printf("The recovered string is:\n ls\n",output_str)
ft exit
e x i t (1);
}
static
shuffle_deck(deck,decksize)
char deck[ 3000 ] ?
it int decksize;
{
int start;
int i;
int j;
char deck_b[1500/2 ];
char deck_c[ 1500/2 ];
/*
* Shuffle the arrays to recovery. If shuffle_cnt is odd, then
* "givel" shuffled (shuffle_cnt-l)/2 times, and "start" must be
* (shuffle_cnt-l)/2 +1. If shuffle_cnt is even, then "start" must
* be (shuffle cnt/2) + 1.
*/
if (shuffle_cnt I 2 == 1) { /* shuffle_cnt is odd */
start = (shuffle_cnt -1)/2 + 1;
}
else { /* shuffle.cnt is even */
start = (shuffle cnt/2) +1;
}
for (j = 1;j< = start;j + + ) {
/* Split the array in half for shuffling */
for (i = 0;i<=card_cnt/2-l;i++) {


75
deck_b[i] = deck[i];
deck_c[ij = deck[i + card_cnt/2];
}
/* Shuffle the two arrays back into deck */
for (i = 0;i <= card_cnt/2-l;i++) {
deck[2*i ] = deck_b[i];
deck[2*i+l] = deck_c[ij;
}
} .
/* The encrypted string is in deck. Display */
printf("The recovered string is:\nls\n",deck);
/* Concatenate deck to output string */
strcat(output_str, deck);


76
/* gi ve3.qc
* give3 will take a given file, and using a random number
* generator, read n bytes from the file (up to 3000), shuffle the
* n bytes, and store the encrypted data in a second file. All
* bytes of the first file will be read, shuffled, and stored,
* along with ASCII flags containing the size each data deck. The
* data will be stored to a file "send", and recovered by "get3".
*/
{include
{include
FILE *fi;
FILE *fo;
int deck.size;
int i?
int length;
unsigned char input_str[ 3001 ];
unsigned char output_str[ 3001 ];
main()
{
char insg [ 80 ];
{{ ingres thesis
{{ range of s is shuffle
if ((fi = fopen("input", "r")) == NOLL) {
printf ("Error opening file\n");
exit();
)
if ((f o = fopen( "send", "w")) == NOLL) {
printf ("Error opening file\n");
exit()?
}
sprintf(msg,"clear")?
system(msg);
printf("Reading input file ..\n");
for (;;) {
/* Generate Random number for size of data deck. Minimum size = 2,
* Maximum size = 3000, must be of even size
*/
deck.size = random() I 3000;
if (deck_size % 2 == 1) (
deck size++;
}
if (deck_size == 0) {
deck size = 2;
)
printf("\nDeck Size: ld\n",deck_size);


77
/*
* Read the data from the input file as one deck.size block.
* The last data deck read from the file most likely will not be
* of length deck size.
*/
length = fread(input_str,l,deck_size,fi);
input_str[length] = '\0';
printf("\nThe length of string is %d\nn,length);
if (length == 0) {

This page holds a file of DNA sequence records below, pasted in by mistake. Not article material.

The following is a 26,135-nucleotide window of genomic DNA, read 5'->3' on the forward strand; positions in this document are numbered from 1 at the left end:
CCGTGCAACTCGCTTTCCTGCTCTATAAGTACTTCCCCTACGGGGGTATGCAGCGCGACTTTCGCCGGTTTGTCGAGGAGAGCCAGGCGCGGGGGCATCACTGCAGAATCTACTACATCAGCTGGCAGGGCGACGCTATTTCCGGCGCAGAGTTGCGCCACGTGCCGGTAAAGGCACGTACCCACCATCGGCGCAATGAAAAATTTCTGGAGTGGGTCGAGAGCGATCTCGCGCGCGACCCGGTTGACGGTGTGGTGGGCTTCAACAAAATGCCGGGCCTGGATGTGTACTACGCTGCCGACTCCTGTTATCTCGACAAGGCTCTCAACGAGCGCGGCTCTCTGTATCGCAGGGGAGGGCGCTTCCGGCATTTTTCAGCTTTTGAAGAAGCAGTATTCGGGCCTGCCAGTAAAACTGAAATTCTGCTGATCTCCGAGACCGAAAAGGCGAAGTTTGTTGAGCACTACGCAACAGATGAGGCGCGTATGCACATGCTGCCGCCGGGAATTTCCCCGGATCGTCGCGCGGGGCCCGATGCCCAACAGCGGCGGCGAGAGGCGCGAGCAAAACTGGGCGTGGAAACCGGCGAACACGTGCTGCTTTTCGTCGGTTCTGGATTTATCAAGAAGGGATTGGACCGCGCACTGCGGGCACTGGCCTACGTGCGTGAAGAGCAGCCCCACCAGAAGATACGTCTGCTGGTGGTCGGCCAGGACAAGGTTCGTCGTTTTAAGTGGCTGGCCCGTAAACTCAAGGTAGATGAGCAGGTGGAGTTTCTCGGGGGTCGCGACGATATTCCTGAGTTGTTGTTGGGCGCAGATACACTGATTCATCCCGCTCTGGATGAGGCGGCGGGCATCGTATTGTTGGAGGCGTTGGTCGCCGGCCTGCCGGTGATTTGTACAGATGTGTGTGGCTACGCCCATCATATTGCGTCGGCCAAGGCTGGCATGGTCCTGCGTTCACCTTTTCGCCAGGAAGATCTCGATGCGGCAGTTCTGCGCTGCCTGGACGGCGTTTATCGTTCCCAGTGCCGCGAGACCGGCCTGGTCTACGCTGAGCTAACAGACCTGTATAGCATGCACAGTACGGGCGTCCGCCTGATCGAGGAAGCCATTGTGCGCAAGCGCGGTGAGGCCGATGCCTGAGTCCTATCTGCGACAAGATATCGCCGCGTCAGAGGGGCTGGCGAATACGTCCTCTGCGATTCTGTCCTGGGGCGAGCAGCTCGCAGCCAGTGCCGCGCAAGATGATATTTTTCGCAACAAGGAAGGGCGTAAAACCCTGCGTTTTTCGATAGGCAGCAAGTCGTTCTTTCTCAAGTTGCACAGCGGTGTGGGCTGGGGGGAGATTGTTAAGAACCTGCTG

printf("End of File.\nn);
break;
}
if (length != deck_size) {
printf(" End of File is approaching ..\n");
}
/*
* Find the number of shuffles needed for this length of text.
* The last deck read may be odd, then add a blank space at the
* end.
*/
if (length I 2 == 1) {
input_str[length] = '?
input_str[length+l] = '\0';
length++;
printf("New length is id\nl,,length);
}
shuffle_deck(input_str,length);
} /* end of outer for */
fclose(fi);
fclose(fo);
H exit
exit(l);
)
static
shuffle_deck(deck,decksize)
unsigned char deck[ 3000 ];
it { U int decksize;
int card_cnt;
it int shuffle_cnt;
int endl;
int j;
unsigned char deck_b[1500]
unsigned char deck_c [ 1500 ]
char asci i_flag
/* Find the number of shuffles needed for this length of text.*/
## retrieve (card_cnt = s.no_cards, shuffle_cnt = s.no_shuffles)
ti where


78
ii s.no_cards = decksize
printf("Length Id will take Id shuffles to recover.\n",
card_cnt,shuffle_cnt);
/*
* Shuffle the arrays (1-half) to recovery. If shuffle_cnt is
* odd, then shuffle to (shuffle_cnt-l)/2, else shuffle to
* (shuffle/2 -1). If card.cnt shuffle_cnt = 2, then the data
* deck is inverted completely, and can be read backwards, which
* is avoided by not shuffling completely to the halfway point.
*/
if (shuffle_cnt I 2 == 1) { /* shuffle_cnt is odd */
endl = (shuffle.cnt -1)/2;
}
else { /* shuffle_cnt is even */
endl = (shuffle_cnt/2) 1;
)
for (j = 1;j< = endl;j + + ){
/* Split the array in half for shuffling */
for (i = 0;i<=card_cnt/2-l;i++) {
deck_b[i] = deck[i]?
deck.cfij = deck[i + card_cnt/2];
}
/* Shuffle the two arrays back into deck */
for (i = 0;i <= card_cnt/2-l;i++) {
deck[2 i] = deck_b[i]?
deck[2*i+l] = deck c[ij;
)
)
/* The Length of string flag is a two-character ASCII set on
* base-60 arithmetic. 65 is added to each character to allow
* printing of alpha characters most of the time. First, divide
* by 60 to find the higher order flag.
*/
ascii_flag[0] = toascii(decksize/60 + 65);
/* The second character of the flag is the remainder in base 60 */
ascii_flag[1 ] = toascii((decksize I 60) + 65);
asc i i_flag[2 ] = '\0';
printf("ASCII flag: ls\n", ascii_flag);
strcpy(output_str, ""); /* clear output_str */
strcat(output_str,ascii_flag);
/* Concatenate deck into output_str */